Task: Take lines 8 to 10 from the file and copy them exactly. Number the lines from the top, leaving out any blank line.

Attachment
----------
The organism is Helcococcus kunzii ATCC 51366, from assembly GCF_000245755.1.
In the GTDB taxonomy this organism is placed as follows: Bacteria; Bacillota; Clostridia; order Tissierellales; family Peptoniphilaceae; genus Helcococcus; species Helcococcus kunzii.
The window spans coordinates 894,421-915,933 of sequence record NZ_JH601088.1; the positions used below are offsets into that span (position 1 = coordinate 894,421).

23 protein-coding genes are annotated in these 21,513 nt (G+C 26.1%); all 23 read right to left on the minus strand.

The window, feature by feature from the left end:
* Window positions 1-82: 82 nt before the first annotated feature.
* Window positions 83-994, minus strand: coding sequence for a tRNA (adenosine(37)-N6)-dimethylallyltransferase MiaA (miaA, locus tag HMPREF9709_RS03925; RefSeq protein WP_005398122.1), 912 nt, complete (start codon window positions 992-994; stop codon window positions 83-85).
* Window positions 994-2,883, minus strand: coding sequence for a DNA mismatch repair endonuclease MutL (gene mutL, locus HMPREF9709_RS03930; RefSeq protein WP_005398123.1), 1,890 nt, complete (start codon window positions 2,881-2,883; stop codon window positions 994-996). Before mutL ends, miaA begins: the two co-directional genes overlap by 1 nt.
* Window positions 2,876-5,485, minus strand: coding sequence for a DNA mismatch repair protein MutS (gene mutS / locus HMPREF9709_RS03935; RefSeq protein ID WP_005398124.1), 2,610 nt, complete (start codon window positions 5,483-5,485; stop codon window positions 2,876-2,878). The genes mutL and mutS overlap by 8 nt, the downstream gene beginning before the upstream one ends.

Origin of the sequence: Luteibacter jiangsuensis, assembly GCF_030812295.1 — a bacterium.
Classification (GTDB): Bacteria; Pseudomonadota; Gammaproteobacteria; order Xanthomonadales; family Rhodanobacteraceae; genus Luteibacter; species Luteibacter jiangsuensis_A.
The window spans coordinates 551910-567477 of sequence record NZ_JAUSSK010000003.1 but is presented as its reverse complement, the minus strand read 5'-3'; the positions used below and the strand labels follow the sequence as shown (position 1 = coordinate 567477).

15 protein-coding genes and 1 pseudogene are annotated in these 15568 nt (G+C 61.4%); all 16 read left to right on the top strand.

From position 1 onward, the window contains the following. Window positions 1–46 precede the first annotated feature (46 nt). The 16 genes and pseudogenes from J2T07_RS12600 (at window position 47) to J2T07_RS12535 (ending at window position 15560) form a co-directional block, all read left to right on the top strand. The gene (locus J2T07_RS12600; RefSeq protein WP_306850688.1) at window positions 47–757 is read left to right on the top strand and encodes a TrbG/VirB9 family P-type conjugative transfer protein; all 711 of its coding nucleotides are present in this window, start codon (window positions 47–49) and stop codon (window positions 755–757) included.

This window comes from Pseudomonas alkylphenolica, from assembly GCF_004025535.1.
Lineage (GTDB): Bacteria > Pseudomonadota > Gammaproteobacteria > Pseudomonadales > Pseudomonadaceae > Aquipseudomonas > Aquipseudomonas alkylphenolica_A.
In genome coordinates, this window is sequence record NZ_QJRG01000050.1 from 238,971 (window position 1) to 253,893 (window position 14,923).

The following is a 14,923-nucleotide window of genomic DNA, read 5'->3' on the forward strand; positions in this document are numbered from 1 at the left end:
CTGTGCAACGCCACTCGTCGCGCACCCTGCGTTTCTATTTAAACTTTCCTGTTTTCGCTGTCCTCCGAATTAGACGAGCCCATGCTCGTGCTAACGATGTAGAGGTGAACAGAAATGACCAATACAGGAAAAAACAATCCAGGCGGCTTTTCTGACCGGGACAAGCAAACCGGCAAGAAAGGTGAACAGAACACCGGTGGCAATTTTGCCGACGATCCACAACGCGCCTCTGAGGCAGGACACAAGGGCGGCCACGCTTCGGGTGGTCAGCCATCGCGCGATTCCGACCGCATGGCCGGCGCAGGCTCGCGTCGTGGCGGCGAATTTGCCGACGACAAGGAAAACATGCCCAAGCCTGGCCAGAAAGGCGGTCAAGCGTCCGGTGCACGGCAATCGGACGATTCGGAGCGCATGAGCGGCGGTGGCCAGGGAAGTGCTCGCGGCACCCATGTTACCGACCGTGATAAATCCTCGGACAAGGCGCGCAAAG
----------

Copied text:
* Window positions 994-2,883, minus strand: coding sequence for a DNA mismatch repair endonuclease MutL (gene mutL, locus HMPREF9709_RS03930; RefSeq protein WP_005398123.1), 1,890 nt, complete (start codon window positions 2,881-2,883; stop codon window positions 994-996). Before mutL ends, miaA begins: the two co-directional genes overlap by 1 nt.
* Window positions 2,876-5,485, minus strand: coding sequence for a DNA mismatch repair protein MutS (gene mutS / locus HMPREF9709_RS03935; RefSeq protein ID WP_005398124.1), 2,610 nt, complete (start codon window positions 5,483-5,485; stop codon window positions 2,876-2,878). The genes mutL and mutS overlap by 8 nt, the downstream gene beginning before the upstream one ends.

Origin of the sequence: Luteibacter jiangsuensis, assembly GCF_030812295.1 — a bacterium.